A World Gone Mad
The Diaries of Astrid Lindgren 1939-45
Translated from the Swedish by Sarah Death
Out now from Pushkin Press, £18.99 hardcover
What was World War II like for the Swedish? The country was neutral, but it was surrounded by besieged nations: wrapped in a bear hug by Norway, to the west, perched on Denmark, just below, and to the east, partly contiguous, partly separated by water, lay Finland. Each of these countries was buffeted by the Germans and/or the Russians, and the reverberations resonated through the neighbouring country.
Lindgren’s name is familiar to anyone raised on the exuberant Pippi Longstocking children’s books, but this is a different work altogether. In the main, it recounts the progress of the war globally and domestically (emphasis on the former), recounting troop movements in one paragraph, and in the next news of food availability, clothing rationing, and the coming and going of hot water and heating. Though domestic details abound, they tend to be lists of foods and their availability, seasonal fluctuations, birthday and Christmas gifts received by her children Lars and Karin, and other practicalities. This is not the place where Lindgren bared her soul or gave up much in the way of emotional revelation. (She’s so circumspect that when Lindgren’s marriage suffered a massive crisis in 1944, we are none the wiser about the specifics of what, why, who, etc.)
This is, however, a concise and intelligent record of current events. The original even contained numerous cuttings, pictures and transcribed letters stuffed into its pages. (They are referenced but not replicated here.)
We are familiar with the histories of Britain and the United States during the war — not only the facts, but also glossier versions presented in films and novels. We have a sense of how Germany, Italy, Japan and Russia fared. The African campaigns have been well documented. But how many, hand on heart, can say we understand that war from a Scandinavian perspective?
Apart from Dunkirk, can we name the major events occurring there? What do we know of Denmark occupied by the Germans? The loss of Sweden’s submarine Ulven, as well as all on board? And Finland, under such intense pressure from Stalin’s Russia that Germany often seemed a preferable overlord?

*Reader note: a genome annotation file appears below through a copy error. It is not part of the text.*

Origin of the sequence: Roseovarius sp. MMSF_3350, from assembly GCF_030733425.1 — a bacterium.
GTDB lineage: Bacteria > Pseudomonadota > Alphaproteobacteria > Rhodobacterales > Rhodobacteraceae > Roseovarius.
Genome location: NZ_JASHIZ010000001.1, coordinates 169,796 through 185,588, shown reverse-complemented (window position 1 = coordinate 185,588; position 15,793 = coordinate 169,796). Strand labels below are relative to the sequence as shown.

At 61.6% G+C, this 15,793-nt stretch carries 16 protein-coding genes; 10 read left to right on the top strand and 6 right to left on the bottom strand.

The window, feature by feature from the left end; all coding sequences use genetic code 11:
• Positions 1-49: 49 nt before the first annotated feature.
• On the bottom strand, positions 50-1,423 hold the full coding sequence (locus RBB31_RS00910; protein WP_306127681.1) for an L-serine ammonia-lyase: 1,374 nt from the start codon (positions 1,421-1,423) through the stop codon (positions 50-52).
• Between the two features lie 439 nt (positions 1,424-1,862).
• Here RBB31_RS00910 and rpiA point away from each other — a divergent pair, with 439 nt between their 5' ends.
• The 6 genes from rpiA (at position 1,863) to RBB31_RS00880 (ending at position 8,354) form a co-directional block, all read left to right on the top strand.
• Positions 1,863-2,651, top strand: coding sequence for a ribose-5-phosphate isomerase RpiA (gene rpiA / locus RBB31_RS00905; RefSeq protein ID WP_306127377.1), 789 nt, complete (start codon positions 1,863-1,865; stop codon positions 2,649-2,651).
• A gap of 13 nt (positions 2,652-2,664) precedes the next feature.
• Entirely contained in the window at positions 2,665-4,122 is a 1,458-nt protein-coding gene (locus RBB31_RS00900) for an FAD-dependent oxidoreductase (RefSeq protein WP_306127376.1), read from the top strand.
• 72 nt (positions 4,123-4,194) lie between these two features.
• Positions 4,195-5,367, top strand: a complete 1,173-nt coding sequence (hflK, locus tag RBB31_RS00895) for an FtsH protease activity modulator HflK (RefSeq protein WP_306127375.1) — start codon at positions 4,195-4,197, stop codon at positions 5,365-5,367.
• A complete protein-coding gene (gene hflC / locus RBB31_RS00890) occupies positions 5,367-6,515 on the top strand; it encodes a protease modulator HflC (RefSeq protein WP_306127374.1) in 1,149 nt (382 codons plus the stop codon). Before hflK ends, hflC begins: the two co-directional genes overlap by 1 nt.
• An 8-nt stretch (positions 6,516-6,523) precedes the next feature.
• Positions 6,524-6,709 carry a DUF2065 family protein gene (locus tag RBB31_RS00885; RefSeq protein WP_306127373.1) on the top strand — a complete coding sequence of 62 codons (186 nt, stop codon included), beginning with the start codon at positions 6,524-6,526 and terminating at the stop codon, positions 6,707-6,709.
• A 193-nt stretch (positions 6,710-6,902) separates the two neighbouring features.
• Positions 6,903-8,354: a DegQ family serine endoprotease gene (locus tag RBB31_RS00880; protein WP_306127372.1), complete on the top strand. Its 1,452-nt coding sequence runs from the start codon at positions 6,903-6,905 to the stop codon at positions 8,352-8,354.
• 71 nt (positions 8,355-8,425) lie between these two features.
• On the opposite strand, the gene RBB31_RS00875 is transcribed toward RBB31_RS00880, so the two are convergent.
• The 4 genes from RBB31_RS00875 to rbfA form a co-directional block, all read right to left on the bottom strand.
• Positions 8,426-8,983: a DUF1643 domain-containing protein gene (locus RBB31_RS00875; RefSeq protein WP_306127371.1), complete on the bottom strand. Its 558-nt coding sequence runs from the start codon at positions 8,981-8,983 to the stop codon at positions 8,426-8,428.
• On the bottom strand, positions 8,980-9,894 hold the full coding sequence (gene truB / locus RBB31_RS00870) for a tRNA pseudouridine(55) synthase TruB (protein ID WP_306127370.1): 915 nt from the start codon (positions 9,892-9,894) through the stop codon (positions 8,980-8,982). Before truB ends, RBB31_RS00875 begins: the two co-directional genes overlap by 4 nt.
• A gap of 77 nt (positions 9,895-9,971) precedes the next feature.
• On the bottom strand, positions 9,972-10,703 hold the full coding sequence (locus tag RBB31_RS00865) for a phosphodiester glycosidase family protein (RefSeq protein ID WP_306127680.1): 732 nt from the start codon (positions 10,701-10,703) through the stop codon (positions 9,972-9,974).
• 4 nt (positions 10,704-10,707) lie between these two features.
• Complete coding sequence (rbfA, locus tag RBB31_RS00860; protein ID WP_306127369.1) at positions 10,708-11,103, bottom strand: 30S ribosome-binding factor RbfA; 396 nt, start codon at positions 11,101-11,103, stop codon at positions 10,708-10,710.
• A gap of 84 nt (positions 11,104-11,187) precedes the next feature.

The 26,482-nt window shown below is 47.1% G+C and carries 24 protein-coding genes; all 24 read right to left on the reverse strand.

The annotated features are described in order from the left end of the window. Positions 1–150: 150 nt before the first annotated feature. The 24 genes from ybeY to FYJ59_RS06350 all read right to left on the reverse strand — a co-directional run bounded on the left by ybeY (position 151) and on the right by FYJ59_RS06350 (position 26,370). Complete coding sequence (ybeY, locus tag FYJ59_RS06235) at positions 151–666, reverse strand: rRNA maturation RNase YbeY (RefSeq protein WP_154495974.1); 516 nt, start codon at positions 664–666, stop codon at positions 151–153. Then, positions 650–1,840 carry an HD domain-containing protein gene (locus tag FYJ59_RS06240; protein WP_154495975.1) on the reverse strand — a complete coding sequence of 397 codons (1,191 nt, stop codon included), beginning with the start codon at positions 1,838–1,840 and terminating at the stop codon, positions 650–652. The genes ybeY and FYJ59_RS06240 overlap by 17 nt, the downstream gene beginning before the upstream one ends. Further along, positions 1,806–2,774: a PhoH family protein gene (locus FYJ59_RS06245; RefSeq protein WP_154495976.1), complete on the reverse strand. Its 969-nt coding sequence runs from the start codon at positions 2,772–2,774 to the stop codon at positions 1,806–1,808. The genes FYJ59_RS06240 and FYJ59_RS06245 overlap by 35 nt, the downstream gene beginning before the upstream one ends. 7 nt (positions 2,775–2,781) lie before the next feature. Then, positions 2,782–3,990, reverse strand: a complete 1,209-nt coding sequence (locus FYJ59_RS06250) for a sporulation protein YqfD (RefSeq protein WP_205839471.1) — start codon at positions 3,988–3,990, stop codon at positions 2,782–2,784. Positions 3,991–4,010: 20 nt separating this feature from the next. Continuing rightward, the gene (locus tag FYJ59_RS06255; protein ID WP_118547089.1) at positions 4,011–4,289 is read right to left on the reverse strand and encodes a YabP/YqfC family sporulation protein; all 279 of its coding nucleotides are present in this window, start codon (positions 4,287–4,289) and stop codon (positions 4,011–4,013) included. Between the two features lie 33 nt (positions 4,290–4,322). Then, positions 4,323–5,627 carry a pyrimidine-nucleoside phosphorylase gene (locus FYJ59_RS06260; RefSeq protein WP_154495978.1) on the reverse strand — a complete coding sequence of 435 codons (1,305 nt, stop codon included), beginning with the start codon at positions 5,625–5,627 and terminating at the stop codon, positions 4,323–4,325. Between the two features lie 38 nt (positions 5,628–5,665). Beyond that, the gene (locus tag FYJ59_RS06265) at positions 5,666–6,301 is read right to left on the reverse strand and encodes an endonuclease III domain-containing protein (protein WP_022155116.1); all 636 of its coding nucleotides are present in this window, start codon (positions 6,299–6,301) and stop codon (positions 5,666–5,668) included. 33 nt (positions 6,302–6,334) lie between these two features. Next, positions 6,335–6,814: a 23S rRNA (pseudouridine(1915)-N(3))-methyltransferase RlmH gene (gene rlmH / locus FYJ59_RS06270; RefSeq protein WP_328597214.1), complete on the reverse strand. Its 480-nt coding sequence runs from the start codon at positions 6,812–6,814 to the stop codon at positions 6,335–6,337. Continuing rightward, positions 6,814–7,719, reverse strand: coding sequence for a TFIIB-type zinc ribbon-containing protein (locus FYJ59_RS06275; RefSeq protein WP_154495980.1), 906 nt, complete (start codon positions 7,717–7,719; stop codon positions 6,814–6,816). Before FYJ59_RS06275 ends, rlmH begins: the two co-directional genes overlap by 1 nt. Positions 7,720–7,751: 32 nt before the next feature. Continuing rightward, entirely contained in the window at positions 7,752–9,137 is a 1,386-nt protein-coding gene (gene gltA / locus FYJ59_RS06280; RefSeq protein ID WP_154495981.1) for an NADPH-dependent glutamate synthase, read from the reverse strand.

She describes how Norway was robbed of food and blankets which were diverted to Germans. In Finland, a day’s provisions in a well-to-do home consisted of “rye-flour porridge without bread or milk, for lunch rye-flour porridge with a piece of bread and 1 dl milk, for dinner boiled frozen potatoes with grated swede, for which one has queued for hours, with possibly a little thin fruit soup to follow.”
This is a valuable amplification of the historic record, a sort of beginners guide to another perspective. It is not a view from the sidelines. During the war Lindgren worked at the Postal Control Division — as a censor. She read countless letters, even transcribing some to record in this diary.
The text is peppered with poignant questions hinting at deeper emotions she left unrecorded. In 1940, considering Germany’s view of the Poles, she wonders, “What hatred it will generate! In the end the world will be so full of hate that it chokes us.”
She marvels at the normalisation of war. “I was wondering the other day whether a time will ever come when it strikes us as unnatural to see a ‘Shelter’ sign down in our peaceful entrance halls. . . If only we could hope to hear our grandchildren ask one day: ‘Shelter — what does that mean?’”
Despite the difficulties of her daily life, she regularly counts her blessings, giving thanks to live in relative safety, and relative plenty. She can’t help wondering about her children, envisaging her son among the Ulven dead. Wisely, she knows that peace, however welcome, isn’t a tidy solution. “The hatred doesn’t end the day peace comes.”
This is a disquieting book to read in these post-Brexit, pre-Trump-presidency days. The diary feels even more relevant and portentous, especially sentiments such as: “There’s a current of despair running beneath everything gall the time, and it’s constantly fed by the accounts in the newspapers.” (1942)
Only toward the end of the diary, in 1944, do we hear of Pippi’s birth. She began circa 1941, as a series of stories Lindgren told her daughter when she was poorly, which was often. The tales were committed to paper when the author’s sprained ankle kept her housebound for several weeks. Karin gave Pippi her unforgettable name, while her physical characteristics came, in part, from people they knew. Lindgren’s low key assessment, circa 1945, was, “Pippi is a great little kid who seems to be turning into quite a success.”